Questions and Answers about Medicare Part D

What is Medicare Part D?

Medicare Part D is the prescription insurance coverage program of Medicare. Brand name and generic medications are covered at pharmacies who participate in the program.

Who is eligible?

Anyone who has Medicare, regardless of prescription costs, health status, income, or resources can get coverage. Seniors age 65 and older are eligible. Eligibility starts the third month before the month of the person’s 65th birthday.

How does it work?

It is similar to other insurances.

Members pay a monthly premium and have yearly deductibles.

The monthly premium is the cost you pay to join the drug plan.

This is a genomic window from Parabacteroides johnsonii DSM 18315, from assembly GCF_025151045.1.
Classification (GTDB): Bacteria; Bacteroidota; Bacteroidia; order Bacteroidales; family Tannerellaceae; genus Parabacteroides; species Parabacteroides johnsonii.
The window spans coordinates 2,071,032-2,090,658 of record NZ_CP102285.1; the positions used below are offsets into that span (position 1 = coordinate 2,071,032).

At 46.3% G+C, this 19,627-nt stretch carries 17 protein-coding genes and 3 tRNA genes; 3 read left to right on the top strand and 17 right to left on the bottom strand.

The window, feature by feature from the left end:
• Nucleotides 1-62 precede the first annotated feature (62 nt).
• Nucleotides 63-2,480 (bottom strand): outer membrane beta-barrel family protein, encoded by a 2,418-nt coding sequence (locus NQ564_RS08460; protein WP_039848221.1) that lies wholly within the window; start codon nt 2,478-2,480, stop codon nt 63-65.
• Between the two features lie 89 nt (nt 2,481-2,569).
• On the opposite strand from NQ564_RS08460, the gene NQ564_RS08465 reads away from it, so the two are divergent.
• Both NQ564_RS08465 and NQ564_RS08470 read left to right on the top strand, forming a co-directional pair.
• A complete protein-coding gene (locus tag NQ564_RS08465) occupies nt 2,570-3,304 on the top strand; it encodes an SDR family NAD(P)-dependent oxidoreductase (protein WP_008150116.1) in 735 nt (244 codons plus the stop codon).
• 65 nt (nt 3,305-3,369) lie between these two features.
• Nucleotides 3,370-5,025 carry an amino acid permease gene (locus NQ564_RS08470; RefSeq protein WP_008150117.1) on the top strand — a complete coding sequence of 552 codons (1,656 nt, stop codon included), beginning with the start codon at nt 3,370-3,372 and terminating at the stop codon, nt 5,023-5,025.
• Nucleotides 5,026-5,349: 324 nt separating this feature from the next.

The yearly deductible is the total you pay for your medications before the Part D plan begins sharing the costs.

Also, members will pay copayments or coinsurance on each prescription.

This is the cost of the medication that members are responsible for.

Coinsurance is a percentage of the prescription costs. Depending on which plan the member decides on, the costs will vary.

Those with limited resources and income may not have to pay a deductible or a premium for their Part D insurance.


What is the “donut hole”?

The “Donut Hole” is a gap in coverage in a members Part D plan.

This is what happens once the members costs accrue to an initial coverage limit.

At this point, the member is responsible for paying 100% of the cost for their prescriptions.

Some coverage in the donut hole is covered by certain plans.

Despite the existence of this coverage gap, members still pay less for their medications than they would without the Part D insurance coverage.



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